The wheel slide protection (WSP) is considered an interoperability system and then regulated according to the TSI LOC & PAS. For the detailed requirements, concerning WSP, the TSI refers to the specific European standard: the EN 15595. To briefly introduce, the WSP system is in charge of the modulation of the braking force in case of degraded wheel-rail adhesion that could lead to axles slide and, if not mitigated, to wheels lock. The WSP control’s logic is based on the acquisition of the angular velocities of the axles producing, as output, the partialisation of the braking force. In case of pneumatic brake, this partialisation is obtained through a couple of solenoid valves (“HOLD” and “VENT”) driven by electrical commands coming from WSP control unit. According to the configuration of these commands, the WSP units can select three states: - “Filling state”, allowing a direct connection between the brake cylinder and the pneumatic conduit through which the brake system directly controls the pressure to the brake cylinder - “Holding state”: the pressure in the brake cylinder cannot be changed by pressure variations in the pneumatic conduit. The “VENT” solenoid valve continues to keep the brake cylinder isolated from the atmosphere. Overall, the pressure to the brake cylinder maintains its value indefinitely, unless pneumatic leakages. - “Venting state”: the pressure in the brake cylinder cannot be changed by pressure variations in the pneumatic conduit. The “VENT” solenoid valve connects the brake cylinder to the atmosphere, reducing the pressure to the brake cylinder, possibly down to zero. The potential to control the braking effort makes the WSP a safety critical system. Errors on the microprocessor or software bugs on the algorithm can potentially lead to unlimited brake release. For this reason, the EN 15595 requires that WSP is equipped with a watchdog function that shall be independent from WSP control algorithm and processor. The watchdog function shall inhibit the WSP intervention in case the brake is continuously released longer than 10 seconds or in case the brake effort is maintained constant, below the demand, longer than 15 seconds. The watchdog function is typically realized with electrical time-out circuits acting directly on the valve’s command lines, downstream the WSP microprocessor, that force the commands to zero in case the timeout is exceeded. After timeout intervention, the resulting pneumatic configuration corresponds to “filling state”. However, the use of the timing circuits according to the prior art exhibits counter-productive cases despite the fact that WSP device is performing its function correctly. For instance, in cases of extremely low adhesion, the axles with high moments of inertia (e.g., axles connected to the drive motors through a gear reducer) could require long time to recover their angular speed when brake is released. If the time required is longer than prescribed timeout, the WSP is inhibited by the watchdog function and the axle will lock, with consequent wheel flat. To overcome the abovementioned safety concerns and to ensure that WSP control algorithm can operate without limitation and delivering at same time highest performance possible, Wabtec has developed a WSP supervisor based on a SIL4 hardware & software platform (EB2022-IBC-009). This article will: - identify the use cases where a traditional watchdog is limiting the correct operations of WSP system - propose an algorithm, to supervise the behaviour of WSP, based on wheels angular velocity and/or brake cylinder pressures - validate the supervising function on a test bench (class 1 according to UIC 541-05 : 2016) ensuring the algorithm is capable to distinguish the unsafe conditions (microprocess or software failures) from the normal operation of WSP related to low adhesion. The final scope is to save the wheels (preventing flats and related maintenance), even during extremely low adhesion, without jeopardizing the safety.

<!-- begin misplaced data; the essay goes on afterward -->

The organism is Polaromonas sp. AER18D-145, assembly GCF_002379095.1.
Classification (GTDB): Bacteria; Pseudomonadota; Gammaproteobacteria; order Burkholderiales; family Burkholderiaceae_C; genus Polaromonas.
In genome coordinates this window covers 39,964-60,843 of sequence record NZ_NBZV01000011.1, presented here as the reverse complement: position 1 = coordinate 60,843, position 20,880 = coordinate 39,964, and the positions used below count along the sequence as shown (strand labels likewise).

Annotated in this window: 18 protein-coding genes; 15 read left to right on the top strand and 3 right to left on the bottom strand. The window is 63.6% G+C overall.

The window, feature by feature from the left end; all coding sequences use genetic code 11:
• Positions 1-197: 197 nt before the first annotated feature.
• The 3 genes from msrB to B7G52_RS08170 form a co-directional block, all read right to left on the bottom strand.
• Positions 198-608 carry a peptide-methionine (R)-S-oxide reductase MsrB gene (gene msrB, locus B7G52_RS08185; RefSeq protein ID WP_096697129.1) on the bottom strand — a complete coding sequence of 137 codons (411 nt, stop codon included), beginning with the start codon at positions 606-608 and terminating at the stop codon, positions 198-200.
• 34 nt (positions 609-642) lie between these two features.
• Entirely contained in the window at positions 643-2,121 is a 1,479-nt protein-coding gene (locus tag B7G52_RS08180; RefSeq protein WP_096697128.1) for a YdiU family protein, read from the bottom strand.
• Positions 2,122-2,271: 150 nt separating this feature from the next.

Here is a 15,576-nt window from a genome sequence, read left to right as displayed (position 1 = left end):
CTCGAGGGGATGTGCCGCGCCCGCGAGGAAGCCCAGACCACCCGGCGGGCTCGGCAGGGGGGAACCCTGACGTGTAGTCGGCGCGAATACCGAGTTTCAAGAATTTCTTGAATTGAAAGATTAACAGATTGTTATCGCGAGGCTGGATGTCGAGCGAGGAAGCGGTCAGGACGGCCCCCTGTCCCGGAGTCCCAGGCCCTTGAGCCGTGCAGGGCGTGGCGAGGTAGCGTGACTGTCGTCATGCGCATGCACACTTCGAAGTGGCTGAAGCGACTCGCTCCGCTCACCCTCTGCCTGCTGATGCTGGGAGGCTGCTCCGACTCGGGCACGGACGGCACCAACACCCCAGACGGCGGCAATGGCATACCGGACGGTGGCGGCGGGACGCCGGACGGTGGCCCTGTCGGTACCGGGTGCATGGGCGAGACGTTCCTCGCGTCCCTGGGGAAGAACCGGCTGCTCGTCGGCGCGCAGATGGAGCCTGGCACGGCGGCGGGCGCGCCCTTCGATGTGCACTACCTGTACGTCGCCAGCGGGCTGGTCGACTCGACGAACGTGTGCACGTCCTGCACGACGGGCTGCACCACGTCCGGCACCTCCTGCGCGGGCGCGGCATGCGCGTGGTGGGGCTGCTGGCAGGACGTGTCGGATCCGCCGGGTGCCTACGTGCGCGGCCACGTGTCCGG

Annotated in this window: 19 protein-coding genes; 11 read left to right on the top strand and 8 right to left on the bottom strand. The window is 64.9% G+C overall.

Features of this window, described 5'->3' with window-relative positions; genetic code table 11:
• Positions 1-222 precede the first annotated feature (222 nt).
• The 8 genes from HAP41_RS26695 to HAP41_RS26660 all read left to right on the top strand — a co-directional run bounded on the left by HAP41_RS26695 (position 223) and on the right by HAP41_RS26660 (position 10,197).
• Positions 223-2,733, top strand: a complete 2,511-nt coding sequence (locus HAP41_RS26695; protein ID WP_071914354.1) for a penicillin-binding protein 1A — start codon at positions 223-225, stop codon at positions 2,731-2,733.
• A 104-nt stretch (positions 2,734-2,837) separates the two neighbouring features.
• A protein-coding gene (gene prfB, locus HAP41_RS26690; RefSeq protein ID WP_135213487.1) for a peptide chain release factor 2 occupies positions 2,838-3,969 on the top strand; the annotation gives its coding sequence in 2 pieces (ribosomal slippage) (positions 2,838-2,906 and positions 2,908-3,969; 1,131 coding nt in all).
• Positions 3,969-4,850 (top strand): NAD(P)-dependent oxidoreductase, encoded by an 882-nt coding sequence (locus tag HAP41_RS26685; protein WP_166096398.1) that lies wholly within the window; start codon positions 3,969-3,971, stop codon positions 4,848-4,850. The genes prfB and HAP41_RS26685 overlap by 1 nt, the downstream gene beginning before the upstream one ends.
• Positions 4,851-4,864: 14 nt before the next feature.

Dr. Matteo Frea, Head of R&D, Wabtec